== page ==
• Sun
  • Aug 31, 2014
  • Updated: 1:38am

Public anger over pay-rise plan

PUBLISHED : Sunday, 12 February, 2012, 12:00am
UPDATED : Sunday, 12 February, 2012, 12:00am

Members of the public yesterday welcomed a call to shelve a proposal to double lawmakers' pay.

And they spoke out against the whole idea of linking lawmakers' pay to that of public servants.

A committee of lawmakers has recommended Legco members' pay be raised from HK$73,150 a month to HK$141,000 a month - 40 to 50 per cent of the salary of bureau chiefs.

However, Emily Lau Wai-hing, who heads a Legislative Council subcommittee on members' remuneration, wrote a letter to all 60 lawmakers on Friday, proposing they hold off submitting the pay-rise plan to the commission which sets their pay, given the lack of consensus.

At the first open day yesterday at the new Legco complex in Admiralty, visitors said public servants such as bureau chiefs were too highly paid as it is. Some agreed that not all lawmakers should be paid the same.

Civil servant Simon Chan was particularly angered by financial services sector lawmaker Chim Pui-chung, who said he doesn't care about the pay rise as he could win or lose HK$10 million in a poker game. Performance-based pay was preferable said another visitor, Peter Ng, who wanted a guarantee that the 30 lawmakers representing functional constituencies fulfilled their duties.

Others were not convinced that lawmakers' salaries should be linked with officials'. Their roles are not comparable, noted Form Four student Wan Hok-lan.

Legislative Council president Tsang Yok-sing admitted lawmakers were still divided about how much they should be paid.

'Legislators suggested their salary should be linked to that of officials because it could eliminate controversies about how their salary is calculated,' he said. But they had not agreed what proportion of a bureau chief's pay they should get.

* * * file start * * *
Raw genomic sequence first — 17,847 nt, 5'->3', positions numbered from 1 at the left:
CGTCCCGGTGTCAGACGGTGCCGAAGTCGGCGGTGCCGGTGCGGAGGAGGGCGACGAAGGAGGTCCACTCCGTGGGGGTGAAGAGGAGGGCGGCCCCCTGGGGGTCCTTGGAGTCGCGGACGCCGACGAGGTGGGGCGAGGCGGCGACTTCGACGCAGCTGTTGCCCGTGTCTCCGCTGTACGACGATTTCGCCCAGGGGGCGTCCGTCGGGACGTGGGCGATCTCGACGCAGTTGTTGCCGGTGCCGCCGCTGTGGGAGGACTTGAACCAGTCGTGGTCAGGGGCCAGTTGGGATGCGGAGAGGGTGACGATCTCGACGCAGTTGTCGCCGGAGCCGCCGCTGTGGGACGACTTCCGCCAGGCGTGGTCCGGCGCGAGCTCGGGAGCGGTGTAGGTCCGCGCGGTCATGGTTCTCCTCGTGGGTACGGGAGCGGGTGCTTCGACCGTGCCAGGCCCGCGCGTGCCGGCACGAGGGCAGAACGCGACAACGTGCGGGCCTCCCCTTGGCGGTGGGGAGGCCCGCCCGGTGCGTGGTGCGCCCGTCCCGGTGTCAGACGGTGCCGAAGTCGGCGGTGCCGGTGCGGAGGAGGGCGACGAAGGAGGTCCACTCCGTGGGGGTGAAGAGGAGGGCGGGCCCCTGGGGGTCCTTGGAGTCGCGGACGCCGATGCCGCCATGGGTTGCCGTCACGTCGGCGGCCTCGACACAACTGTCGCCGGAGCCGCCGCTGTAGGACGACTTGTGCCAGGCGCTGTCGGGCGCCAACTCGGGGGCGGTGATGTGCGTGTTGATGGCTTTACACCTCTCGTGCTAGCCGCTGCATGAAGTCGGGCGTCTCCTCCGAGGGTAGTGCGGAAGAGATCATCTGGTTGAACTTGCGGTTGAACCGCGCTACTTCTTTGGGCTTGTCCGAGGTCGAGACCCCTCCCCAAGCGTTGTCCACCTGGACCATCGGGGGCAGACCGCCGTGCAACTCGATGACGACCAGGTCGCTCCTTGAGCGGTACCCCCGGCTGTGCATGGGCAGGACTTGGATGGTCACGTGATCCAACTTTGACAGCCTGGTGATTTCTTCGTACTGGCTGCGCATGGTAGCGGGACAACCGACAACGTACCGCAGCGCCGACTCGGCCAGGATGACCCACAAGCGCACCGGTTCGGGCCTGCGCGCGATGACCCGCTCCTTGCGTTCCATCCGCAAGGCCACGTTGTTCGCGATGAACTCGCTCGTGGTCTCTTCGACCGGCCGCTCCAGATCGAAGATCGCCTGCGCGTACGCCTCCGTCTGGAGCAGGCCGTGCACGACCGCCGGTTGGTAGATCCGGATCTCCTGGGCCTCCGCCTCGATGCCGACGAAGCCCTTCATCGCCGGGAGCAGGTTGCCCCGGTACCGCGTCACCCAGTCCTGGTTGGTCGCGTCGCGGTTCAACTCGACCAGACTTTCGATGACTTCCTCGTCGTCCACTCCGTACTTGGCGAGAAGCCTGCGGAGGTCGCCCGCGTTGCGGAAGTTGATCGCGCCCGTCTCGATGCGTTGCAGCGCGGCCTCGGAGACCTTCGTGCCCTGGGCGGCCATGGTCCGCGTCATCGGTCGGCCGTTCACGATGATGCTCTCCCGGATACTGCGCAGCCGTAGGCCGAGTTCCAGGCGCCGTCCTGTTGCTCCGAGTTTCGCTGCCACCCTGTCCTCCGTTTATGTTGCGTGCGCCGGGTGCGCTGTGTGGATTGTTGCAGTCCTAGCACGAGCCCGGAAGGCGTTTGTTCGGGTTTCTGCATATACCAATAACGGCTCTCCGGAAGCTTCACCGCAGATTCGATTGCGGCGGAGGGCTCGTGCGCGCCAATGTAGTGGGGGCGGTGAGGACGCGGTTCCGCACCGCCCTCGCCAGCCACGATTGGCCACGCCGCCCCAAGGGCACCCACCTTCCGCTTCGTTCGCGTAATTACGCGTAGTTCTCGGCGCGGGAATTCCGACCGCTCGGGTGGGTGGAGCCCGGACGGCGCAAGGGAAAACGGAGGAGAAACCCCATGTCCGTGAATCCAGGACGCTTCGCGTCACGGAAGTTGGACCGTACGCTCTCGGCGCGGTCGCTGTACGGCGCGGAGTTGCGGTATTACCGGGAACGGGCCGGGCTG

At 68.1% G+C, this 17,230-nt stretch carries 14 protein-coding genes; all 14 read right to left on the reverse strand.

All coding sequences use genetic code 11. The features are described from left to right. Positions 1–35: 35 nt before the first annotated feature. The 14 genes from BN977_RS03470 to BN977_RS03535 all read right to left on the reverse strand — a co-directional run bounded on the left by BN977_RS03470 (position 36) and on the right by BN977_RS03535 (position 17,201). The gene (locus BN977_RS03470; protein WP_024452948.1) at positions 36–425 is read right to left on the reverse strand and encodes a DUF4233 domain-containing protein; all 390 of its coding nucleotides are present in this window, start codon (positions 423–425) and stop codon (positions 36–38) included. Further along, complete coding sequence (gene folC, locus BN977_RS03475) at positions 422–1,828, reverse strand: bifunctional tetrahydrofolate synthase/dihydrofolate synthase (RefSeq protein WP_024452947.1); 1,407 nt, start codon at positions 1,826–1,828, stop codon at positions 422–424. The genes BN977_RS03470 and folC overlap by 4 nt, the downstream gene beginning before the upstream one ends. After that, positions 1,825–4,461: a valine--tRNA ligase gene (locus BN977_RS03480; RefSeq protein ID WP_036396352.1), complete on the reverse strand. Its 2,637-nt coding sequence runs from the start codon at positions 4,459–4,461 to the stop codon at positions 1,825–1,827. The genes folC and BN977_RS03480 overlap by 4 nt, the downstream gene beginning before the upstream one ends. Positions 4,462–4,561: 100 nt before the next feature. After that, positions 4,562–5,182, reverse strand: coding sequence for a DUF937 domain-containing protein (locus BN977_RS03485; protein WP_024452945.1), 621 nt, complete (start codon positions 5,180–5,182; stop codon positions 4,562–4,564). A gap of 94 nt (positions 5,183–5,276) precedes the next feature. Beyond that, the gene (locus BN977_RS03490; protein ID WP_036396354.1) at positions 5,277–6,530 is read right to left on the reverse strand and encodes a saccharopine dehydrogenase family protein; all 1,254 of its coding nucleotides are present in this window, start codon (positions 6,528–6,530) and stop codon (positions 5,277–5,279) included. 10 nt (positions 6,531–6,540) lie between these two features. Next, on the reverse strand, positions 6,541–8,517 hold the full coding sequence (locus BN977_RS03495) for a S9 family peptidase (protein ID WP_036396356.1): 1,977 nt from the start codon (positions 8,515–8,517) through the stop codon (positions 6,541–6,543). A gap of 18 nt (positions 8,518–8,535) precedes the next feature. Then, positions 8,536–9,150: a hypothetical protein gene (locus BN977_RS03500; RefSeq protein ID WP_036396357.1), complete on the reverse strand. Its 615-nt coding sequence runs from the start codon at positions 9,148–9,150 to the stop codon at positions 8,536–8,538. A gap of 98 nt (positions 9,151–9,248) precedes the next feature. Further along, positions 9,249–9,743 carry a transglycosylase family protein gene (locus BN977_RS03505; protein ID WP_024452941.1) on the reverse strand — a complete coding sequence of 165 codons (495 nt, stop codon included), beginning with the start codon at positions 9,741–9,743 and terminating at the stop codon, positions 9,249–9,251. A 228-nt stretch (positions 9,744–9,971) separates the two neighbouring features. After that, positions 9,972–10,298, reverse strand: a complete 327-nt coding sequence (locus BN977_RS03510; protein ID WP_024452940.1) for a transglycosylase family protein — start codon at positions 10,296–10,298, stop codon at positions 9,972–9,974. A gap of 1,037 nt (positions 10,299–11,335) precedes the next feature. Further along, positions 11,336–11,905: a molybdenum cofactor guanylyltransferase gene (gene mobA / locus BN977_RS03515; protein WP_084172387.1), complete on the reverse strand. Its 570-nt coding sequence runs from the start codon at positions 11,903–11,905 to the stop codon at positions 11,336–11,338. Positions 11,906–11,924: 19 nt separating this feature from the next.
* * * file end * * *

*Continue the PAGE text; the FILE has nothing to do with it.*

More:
As for the performance-based pay suggestion, Tsang said it was hard to measure quantitatively how good a legislator is. 'Even if someone attends more meetings, it doesn't mean he is the best among all lawmakers. A lot of work can be done outside meetings,' Tsang said.

The subcommittee on pay, of which Lau is the chairwoman, will discuss the issue when it meets on Tuesday. Lau said 10 lawmakers had aired doubts about the proposed pay rise and she was not confident members would be able to reach a consensus at the meeting.

Political analyst Ma Ngok said the salaries of Hong Kong's public servants are among the highest in the world - and several times those of counterparts elsewhere in the developed world.

'The fundamental problem is that citizens don't think Stephen Lam Sui-lung [the chief secretary] or [bureaus'] political assistants should earn the amount they do now,' he said.

Ministers such as Lam are paid HK$282,076 a month.

The proposed lawmakers' salary would compare favourably with that of political assistants, the lowest tier of the ministerial ranks, who earn HK$126,935 to HK$155,140 a month.

On top of their salary, lawmakers receive a HK$28,020 annual medical allowance and an end-of-service gratuity of 15 per cent of their pay over four years.

49%

A December poll by HKU found that this percentage of 1,035 respondents were dissatisfied with the performance of lawmakers

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